Try getting those kinds of specs in a MacBook Air. The ThinkPad X201’s old-school 12-inch matte display (1280x800) is easy on the eyes--no high-gloss glare--and its standard keyboard is still the best in the business with large, well-spaced keys that can take a pounding.

The battery life will depend on the processor and battery you choose, but CNET’s reviewer managed to get 7 hours of battery life with a Core i5 and the 6-cel battery, which is impressive.

In short, the ThinkPad X201 is the total package.

[read review][check prices]

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Toshiba Portege R700 The Portege R700 is the total package.

The magnesium alloy case is durable and looks great in navy blue or black. The 13-inch (1366x768) R700 is only about an inch thick and has a starting weight around 3 pounds. Yet it uses standard voltage Intel processors.

This is a big deal because it translates into better performance, which is why Toshiba refers to the R700 as its “thinnest and lightest full-performance laptop” it has ever built. The R705, which starts around $800, comes with Core i3 and Core i5 processors, and the “Built for Business” R700 is even available with the top-of-the-line Core i7 (with a 128GB SSD only) starting at $1,599.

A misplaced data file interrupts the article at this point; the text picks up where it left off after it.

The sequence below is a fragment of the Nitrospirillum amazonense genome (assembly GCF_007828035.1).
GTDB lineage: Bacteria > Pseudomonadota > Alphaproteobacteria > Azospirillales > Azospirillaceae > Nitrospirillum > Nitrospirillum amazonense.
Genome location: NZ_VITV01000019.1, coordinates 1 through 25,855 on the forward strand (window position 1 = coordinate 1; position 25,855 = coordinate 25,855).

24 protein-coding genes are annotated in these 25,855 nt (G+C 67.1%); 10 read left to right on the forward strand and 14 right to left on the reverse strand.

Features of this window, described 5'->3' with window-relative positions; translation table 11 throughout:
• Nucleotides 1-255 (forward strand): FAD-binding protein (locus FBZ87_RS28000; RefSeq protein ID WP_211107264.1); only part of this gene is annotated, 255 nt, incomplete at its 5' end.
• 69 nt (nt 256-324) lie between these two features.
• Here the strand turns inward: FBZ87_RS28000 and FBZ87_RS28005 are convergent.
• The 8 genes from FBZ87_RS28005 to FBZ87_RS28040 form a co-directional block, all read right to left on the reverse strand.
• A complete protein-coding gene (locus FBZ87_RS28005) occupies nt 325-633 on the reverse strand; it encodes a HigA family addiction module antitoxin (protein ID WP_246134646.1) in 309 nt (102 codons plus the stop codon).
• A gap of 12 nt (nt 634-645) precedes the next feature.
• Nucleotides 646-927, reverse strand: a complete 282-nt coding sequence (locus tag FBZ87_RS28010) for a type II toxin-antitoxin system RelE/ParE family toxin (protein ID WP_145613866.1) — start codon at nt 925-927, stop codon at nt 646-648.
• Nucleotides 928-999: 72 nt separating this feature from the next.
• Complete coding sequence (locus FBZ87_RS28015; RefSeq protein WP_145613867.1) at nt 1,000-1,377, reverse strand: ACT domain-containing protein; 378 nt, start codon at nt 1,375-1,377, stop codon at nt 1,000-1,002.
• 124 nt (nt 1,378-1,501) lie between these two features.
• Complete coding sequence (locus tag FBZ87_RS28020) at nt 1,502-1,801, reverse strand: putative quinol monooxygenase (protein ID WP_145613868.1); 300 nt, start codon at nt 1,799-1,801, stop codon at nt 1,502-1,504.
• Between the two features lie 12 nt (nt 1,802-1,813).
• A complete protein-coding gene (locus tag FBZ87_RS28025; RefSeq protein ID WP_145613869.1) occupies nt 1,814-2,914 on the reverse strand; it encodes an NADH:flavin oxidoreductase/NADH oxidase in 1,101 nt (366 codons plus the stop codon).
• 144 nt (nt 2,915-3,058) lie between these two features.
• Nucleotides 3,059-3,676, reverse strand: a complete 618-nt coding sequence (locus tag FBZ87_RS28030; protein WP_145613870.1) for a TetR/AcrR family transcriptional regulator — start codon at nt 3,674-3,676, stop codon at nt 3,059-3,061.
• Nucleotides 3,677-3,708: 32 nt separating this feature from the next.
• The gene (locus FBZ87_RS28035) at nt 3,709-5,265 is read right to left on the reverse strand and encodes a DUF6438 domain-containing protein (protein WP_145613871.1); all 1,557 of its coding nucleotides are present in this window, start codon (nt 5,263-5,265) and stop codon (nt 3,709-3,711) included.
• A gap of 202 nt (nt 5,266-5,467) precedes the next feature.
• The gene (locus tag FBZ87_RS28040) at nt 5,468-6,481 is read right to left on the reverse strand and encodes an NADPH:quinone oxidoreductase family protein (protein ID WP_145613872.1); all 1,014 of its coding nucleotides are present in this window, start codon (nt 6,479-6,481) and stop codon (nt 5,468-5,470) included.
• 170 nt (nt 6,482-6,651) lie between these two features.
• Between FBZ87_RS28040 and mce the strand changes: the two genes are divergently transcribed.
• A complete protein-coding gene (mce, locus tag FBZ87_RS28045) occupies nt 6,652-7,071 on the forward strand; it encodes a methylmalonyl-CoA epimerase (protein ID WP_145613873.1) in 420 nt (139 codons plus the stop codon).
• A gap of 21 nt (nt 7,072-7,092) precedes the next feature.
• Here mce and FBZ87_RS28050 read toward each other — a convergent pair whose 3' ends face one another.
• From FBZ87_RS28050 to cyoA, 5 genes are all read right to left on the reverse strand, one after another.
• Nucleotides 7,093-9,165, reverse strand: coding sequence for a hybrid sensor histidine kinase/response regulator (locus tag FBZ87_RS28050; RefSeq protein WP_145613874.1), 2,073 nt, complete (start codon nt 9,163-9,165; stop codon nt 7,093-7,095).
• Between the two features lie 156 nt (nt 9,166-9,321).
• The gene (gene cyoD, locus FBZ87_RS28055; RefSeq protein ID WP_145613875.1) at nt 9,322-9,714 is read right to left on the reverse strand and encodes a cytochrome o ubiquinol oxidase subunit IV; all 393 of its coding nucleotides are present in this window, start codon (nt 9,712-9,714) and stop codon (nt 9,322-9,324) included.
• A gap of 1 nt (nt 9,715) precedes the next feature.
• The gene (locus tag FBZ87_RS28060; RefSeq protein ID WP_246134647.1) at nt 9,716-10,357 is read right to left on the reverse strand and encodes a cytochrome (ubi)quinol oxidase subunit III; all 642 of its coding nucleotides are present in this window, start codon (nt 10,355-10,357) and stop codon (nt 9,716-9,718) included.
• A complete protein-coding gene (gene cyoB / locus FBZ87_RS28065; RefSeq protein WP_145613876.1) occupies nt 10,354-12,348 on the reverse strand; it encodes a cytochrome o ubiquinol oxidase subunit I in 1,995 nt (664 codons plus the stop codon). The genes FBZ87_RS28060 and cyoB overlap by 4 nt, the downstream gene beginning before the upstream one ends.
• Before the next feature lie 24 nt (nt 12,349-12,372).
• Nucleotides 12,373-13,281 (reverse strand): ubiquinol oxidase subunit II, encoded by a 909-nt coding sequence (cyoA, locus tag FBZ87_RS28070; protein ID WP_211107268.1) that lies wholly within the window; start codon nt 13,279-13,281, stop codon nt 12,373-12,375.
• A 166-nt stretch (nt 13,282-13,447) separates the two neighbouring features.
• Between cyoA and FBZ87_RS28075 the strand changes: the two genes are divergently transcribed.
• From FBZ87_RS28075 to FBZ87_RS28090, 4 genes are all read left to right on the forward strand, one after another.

Despite the more powerful processors, the R700 lasted anywhere from 4 to 6 hours with its standard 6-cell battery, depending on the test. Toshiba didn’t skimp on features either. The R700 has an integrated DVD SuperMulti drive, a powered eSATA/USB 2.0 combo port, HDMI out, and on some configurations, Intel’s wireless display technology, which lets you “push” video to a TV using a NetGear adapter that costs less than $100.

The only other 13-inch ultraportable with a similar size and weight to combine standard Intel Core processors with an optical drive is the Sony VAIO Z series, but it starts at $1,799 and goes up quickly.

Add it all up and it’s no wonder the Toshiba Portege R700 series is one of the best-reviewed laptops of the year.

[read review][check prices]

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HP Pavilion dm4 Like economy cars, most mainstream laptops are boxy, boring and come with basic components. HP’s Pavilion dm4t is different.